Social media’s “what are you doing now?” invitation to pose, pontificate and consume conspicuously only amplifies the narcissistic presentism of the generation depicted in The Bling Ring. It makes it easier than ever to tell the world exactly what you want them to know about you. Through a carefully cropped and color-corrected selfie, depicting whatever glamorized “now” we think paints us in the best light, we can construct a public persona as we see fit.

But it’s a double deception. The projections of our self that we put on social media blast are more often than not deceptive in the way they skew, ignore or amplify realities that constitute our true identity. But it’s also a self-deception. That social media conflates our identity with what we consume leads us to the erroneous conclusion that “who I am” can be easily summed up in the ingredient-listing “profiles” of the bands, brands, books and causes we “like,” the restaurants at which we “check-in,” or the songs we let everyone know we are currently enjoying.

Social media exacerbates our ever-growing tendency to approach cultural consumption as more of a public, performative act than an enjoyable, enriching experience. It becomes less about the thing we consume and more about how our consuming of it fits our preferred image. Bling’s high school burglars steal thousands of dollars worth of jewelry, clothes, and shoes not because they find those things inherently interesting, beautiful or pleasurable; but because they hope the accoutrements of celebrity will rub off on them. The things themselves are merely a means to an end.

For anyone who loves culture and recognizes the inherent beauty and value in, say, an expertly crafted table or an exceptionally roasted coffee bean, it is regrettable to see such things reduced to status symbol or fodder for social media selfie-deception. Making cultural items mere props in our social media performance is just another way of “using” culture to meet our needs rather than “receiving” it and letting it “work on us,” to borrow from C.S. Lewis’ An Experiment in Criticism.

For Christians, resisting the temptation to use culture rather than value it for its inherent goodness is a worthy endeavor, but it’s not enough. Using culture for self-worship is bad, but worshipping culture for its own sake is too. The “goodness” of culture, while certainly a thing to be celebrated, comes not from what it can do for us or even what it is in itself, but rather what it reflects about God and how it points humanity toward Him.

Every piece of culture we consume is an opportunity to glorify and give thanks to the Creator. We of all people should not cheapen culture by reducing it to something that mostly serves our narcissism. We of all people should not strip a cultural thing of its God-given goodness by focusing on its potential to aid in our strategic social media identity construction.

For Christians, culture should never be a tool in service of selfie-deception or self-worship. Rather, it should be something that brings us to posture of gratitude and confronts us with who we really are, laying our deceptions bare and focusing us away from ourselves. And if our consumption of culture communicates anything to the world, it should be a testimony not to our own greatness, style, or Valencia-filtered taste, but to the grandeur and glory of God.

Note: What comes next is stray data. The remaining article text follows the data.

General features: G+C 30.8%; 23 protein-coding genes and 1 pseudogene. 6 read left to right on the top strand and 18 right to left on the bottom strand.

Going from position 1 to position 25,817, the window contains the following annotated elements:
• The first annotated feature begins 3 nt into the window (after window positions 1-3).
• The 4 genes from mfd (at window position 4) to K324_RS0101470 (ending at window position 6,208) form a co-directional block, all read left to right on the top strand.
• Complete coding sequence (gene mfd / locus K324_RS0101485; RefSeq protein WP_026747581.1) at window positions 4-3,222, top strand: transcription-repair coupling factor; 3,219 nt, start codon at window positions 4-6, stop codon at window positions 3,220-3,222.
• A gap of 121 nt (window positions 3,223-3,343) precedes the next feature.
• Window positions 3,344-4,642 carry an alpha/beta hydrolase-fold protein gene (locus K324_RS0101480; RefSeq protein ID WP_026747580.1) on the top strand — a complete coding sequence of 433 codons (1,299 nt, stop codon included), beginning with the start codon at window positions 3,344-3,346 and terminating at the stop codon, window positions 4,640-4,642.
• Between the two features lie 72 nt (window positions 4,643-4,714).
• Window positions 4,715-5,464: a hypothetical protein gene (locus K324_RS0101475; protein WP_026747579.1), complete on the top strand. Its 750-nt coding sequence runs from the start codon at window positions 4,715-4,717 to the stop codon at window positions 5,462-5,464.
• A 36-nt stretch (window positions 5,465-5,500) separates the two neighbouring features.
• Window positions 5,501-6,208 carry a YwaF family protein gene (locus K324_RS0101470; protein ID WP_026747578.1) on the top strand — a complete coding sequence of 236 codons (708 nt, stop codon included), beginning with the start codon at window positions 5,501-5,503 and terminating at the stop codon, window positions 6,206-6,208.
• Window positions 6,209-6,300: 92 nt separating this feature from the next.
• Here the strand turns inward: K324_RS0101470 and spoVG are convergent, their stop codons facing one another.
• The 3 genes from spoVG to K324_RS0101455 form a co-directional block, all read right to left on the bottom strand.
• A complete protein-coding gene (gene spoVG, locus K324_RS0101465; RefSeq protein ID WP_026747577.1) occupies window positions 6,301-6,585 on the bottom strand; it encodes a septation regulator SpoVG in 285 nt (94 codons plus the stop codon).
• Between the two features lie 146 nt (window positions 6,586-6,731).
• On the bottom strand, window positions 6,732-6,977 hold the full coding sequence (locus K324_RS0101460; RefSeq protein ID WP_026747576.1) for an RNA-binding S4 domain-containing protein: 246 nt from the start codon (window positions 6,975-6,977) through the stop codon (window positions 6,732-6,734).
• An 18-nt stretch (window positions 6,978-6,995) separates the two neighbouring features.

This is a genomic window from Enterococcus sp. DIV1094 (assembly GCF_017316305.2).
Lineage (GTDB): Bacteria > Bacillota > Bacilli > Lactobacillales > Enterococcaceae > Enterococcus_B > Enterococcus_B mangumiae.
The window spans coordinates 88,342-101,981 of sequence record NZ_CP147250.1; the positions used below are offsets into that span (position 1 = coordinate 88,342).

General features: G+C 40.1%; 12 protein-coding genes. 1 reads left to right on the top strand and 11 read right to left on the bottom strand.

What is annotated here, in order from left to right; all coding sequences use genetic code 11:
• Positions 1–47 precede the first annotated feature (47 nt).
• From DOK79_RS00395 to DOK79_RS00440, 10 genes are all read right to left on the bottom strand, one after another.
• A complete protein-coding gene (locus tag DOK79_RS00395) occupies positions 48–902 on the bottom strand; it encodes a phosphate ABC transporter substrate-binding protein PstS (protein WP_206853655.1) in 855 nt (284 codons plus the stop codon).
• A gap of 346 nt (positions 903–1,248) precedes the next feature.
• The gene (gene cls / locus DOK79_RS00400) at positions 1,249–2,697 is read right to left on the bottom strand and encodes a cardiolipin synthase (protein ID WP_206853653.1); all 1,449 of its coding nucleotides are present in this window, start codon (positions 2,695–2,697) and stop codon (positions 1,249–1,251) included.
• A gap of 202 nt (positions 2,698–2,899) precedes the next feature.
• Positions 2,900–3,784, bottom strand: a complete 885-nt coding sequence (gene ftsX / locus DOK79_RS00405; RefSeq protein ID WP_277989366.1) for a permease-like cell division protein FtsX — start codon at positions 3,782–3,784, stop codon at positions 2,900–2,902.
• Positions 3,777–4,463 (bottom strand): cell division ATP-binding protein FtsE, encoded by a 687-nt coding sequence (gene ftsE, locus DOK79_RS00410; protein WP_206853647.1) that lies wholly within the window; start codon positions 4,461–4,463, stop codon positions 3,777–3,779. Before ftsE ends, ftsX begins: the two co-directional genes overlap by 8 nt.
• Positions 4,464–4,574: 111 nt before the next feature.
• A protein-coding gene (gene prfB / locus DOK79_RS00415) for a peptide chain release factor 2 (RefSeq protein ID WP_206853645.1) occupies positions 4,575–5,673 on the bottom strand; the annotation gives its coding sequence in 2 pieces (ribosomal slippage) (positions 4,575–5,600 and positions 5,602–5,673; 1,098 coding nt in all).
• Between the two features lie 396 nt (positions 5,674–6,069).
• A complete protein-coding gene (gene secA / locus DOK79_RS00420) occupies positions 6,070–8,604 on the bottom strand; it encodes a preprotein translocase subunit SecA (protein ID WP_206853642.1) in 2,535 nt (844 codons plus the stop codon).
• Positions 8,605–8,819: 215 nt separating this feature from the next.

This is the second in a series of posts on contemporary Christianity’s relationship to culture, based on ideas from my soon-to-be released book, Gray Matters: Navigating the Space Between Legalism and Liberty (Baker Books).

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Engaged

Two Saturdays ago, I got engaged to my girlfriend Kira. The last few weeks have been joyous, busy, fun, and surreal as we share the story, show off the ring, and begin to plan for our wedding and future. It’s exciting!

Among the many thoughts and emotions that I’ve considered over the last two weeks is the question of just what it means to be engaged–and not just in the “going to get married” sense of the word. What does it mean to be engaged in one’s life, rather than disengaged? How do we remain observant and present in a world of such overwhelming fragmentation and distraction?

It’s something I’m always thinking about and wrestling with. Just the other night I was at a party and was struck by the fact that almost everyone around me was looking down at their phones rather than engaging with the people right in front of them. I’m sure you notice this phenomenon too. It seems that whatever it is we are obsessed with checking (texts, tweets, Facebook, etc.) is more engaging these days than face-to-face conversation.

I lead a pretty busy life and always have a lot to do; but I try my hardest to remain engaged in every part of it. I try to make time for people I care for, having a meal with them or a slow cup of coffee. But I also have a pile of books I want to read — a world of literature and art I want to take in, slowly, deliberately. And nature: I want to have time to take long walks on Sunday afternoons; to jog around the neighborhood; I want to be there when the first waft of Autumn can be sensed. I want to travel. I want to write. And then there are the external goings-on of the world that I want to be informed about and conversant with: global news, American politics, sports, movies, music.